Efforts by wealthy extremists to undermine the power of public sector unions fizzled on March 22 when the US Supreme Court announced a deadlocked 4 to 4 vote on Friedrichs vs. the California Teachers Association (CTA).
The tie vote leaves intact an earlier decision by the Court of Appeals for the Ninth Circuit. The Appeals Court decided that it would not overturn a Supreme Court precedent established 39 years ago that Friedrichs was seeking to void.
In 1977 the Supreme Court in Abood vs. Detroit Board of Education ruled that agency fees, also known as fair share fees, that non-members pay to public sector unions for services provided to them by the unions are valid as long as the fees are used “for collective-bargaining, contract-administration, and grievance-adjustment purposes.”
The Friedrichs plaintiffs were seeking to overturn a California law that requires public sector employees who are not union member to pay fair share fees.
Unions said that the purpose of the suit was to undermine public sector unions and weaken their ability to improve public services and protect employees who provide these services.
“The US Supreme Court today rejected a political ploy to silence public employees like teachers, school bus drivers, cafeteria workers, higher education faculty and other educators to work together to shape their profession,” said Lily Eskelsen García, president of the National Education Association. “In Friedrichs, the court saw through the political attacks on the workplace rights of teachers, educators and other public employees. This decision recognizes that stripping public employees of their voices in the workplace is not what our country needs.”
“This marks a significant defeat for the wealthy special interests who want to hijack our economy, our democracy, and even the United States Supreme Court” said Lee Saunders, president of the American Federation of State, County, and Municipal Employees (AFSCME). “Millions of teachers, nurses, firefighters, and other public service workers will continue to be able to band together in a union in order to speak up for one another, improve their communities, and hold the wealthy and powerful accountable.”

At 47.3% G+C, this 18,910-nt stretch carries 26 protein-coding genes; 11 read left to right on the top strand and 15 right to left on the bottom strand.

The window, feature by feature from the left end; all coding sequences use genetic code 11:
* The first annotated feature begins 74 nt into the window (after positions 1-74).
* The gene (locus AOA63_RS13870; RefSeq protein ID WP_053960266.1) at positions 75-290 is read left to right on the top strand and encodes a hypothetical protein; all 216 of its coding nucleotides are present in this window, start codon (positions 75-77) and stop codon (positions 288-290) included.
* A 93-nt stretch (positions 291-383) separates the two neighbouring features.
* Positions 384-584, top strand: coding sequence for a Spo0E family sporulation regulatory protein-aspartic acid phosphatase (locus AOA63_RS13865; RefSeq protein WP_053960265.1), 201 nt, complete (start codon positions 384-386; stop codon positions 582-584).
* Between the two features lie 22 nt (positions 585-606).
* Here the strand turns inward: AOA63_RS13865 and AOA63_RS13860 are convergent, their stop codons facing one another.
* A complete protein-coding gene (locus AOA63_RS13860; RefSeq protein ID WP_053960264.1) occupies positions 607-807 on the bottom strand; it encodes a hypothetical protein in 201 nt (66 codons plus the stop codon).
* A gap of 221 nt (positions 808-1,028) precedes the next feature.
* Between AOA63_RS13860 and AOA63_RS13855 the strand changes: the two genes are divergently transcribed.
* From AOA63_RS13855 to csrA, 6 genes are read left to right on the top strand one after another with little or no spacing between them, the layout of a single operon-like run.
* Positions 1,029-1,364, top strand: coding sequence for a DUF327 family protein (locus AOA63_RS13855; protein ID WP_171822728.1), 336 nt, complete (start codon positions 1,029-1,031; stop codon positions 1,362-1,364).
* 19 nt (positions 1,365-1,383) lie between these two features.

The Friedrichs lawsuit was sponsored by the anti-union Center for Individual Rights, which has also sponsored legal action to weaken the Voting Rights Act of 1965.
The American Prospect reports that the Center’s funding comes from billionaires Charles and David Koch and a slew of business-connected right wing foundations such as the Lynde and Harry Bradley Foundation, the John M. Olin Foundation, and the F.M. Kirby Foundation.
Fair share fees have long been seen as a fair compromise that balances a workers’ right not to join a union with a union’s right to be compensated for services provided.
Unions are required to provide services to all workers in a collective bargaining unit regardless of whether an employee is a member of the union. That means that where a collective bargaining agreement is in effect union members and non-members share the same wages, benefits, and protections negotiated by a union.
Without fair share fees the number of free riders, those who enjoy the benefits of a collective bargaining agreement without paying for them, would likely increase, weakening the power of unions and diminishing their ability to negotiate and enforce fair collective bargaining agreements.
A union’s ability to negotiate fair collective bargaining agreements can provide benefits that go beyond employees on the job.
“Through negotiations between my union and the school district, we were able to secure smaller class sizes for our students,” said Reagan Duncan, a classroom teacher from Vista, California and member of CTA. “Smaller class sizes help teachers focus on each student’s individualized needs and allow for more one-on-one attention. Parents often thank us for being their advocates in securing classes that allow their children to learn freely and to love what they are learning.”
While the Supreme Court decision gives public sector unions some breathing room, there are other cases that the Court may consider that could overturn the precedent established in Abood vs. Detroit Board of Education.
Also, the Center for Individual Rights has said that it will petition the Court to rehear Friedrichs.
Whether this decision will be allowed to stand will depend a lot on who fills the current open seat on the Supreme Court.